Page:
At the CTIA VoIP Mobility Conference late yesterday, I listened to Level 3 Communications vice president of E-911 Product Development William Clay recite some impediments to optimal 9-1-1 service- both VoIP and over standard phone lines.
Among the issues E-911 infrastructure issues Clay mentioned that need solving include:
No support for mobile end points;
Early implementations require subscriber self-registration, meaning a subscriber has to know their physical address and submit it correctly;
Selective router single point of failure, such as witnessed during and after Hurricane Katrina when the failure of individual PSAP routers disabled significant portions of the emergency alert system in the affected region;
Decentralized access to Public Safety Answering Points;
Limited PSAP capabilities for emergency response data transfer between the PSAPs and emergency response agencies; such as video from an emergency response scene;
Mandated but as-yet not enforced regulatory compliance to carriers for E911 access;
Smooth "call continuity" handoff across disparate networks, such as cellular, Wi-Fi and WiMAX;
Lack of near-real time automatic locatoin detection, such as a summons for E911 help from occupants in a moving vehicle;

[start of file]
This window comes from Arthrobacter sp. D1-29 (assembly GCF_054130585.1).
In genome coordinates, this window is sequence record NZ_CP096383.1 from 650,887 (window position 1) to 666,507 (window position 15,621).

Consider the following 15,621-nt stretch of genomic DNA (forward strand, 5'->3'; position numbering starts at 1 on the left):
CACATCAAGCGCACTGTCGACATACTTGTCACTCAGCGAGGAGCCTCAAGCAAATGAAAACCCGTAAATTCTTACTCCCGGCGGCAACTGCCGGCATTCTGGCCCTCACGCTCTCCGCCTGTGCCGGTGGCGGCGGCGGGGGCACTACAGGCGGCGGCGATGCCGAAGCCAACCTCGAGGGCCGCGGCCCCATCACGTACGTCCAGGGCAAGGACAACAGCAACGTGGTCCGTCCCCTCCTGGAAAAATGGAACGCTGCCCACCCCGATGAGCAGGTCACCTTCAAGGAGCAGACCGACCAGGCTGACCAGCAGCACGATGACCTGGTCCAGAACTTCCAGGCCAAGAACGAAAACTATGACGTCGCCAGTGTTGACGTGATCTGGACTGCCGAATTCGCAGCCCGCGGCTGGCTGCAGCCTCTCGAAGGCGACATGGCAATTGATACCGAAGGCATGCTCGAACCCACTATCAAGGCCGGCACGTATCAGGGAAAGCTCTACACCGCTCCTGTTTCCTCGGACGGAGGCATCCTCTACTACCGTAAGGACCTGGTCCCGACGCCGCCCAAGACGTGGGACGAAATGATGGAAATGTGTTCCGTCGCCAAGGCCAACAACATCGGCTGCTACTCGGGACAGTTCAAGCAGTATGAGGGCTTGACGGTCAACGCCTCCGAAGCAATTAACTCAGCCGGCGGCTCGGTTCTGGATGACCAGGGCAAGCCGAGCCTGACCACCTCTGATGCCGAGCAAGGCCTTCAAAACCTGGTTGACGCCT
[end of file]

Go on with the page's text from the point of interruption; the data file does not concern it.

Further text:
The need for enhanced abilities of PSAPs to transfer calls to other PSAPs better situated to handle these requests;
More frequent use of remote PSAPs at disaster-recovery scenes;
Clay then cited several E 9-1-1 issues especially relevant to VoIP:
Inter-carrier peering, such as calling from one VoIP provider to a number registered with another VoIP provider. The fact that such calls are routed over the Public Switched Carrier Network is problematic, Clay pointed out.
Call continuity for VoIP-enabled, multimode handsets that may be in range of other modes, such as Wi-Fi and cell. "If I take my phone to work, I want to make sure that switching occurs seamlessly," said Clay.
Real-time address validation for nomadic use. "Right now, the onus is on the subscriber," he pointed out.
Investigation of GPS-equipped handhelds to provide real-time address validation, while working on ways for assisted GPS to narrow the average 15 seconds it takes GPS to acquire a signal that can pinpoint a user's location.
"There's a need for GPS, as well as other (technologies) that can localize that call," Clay emphasized.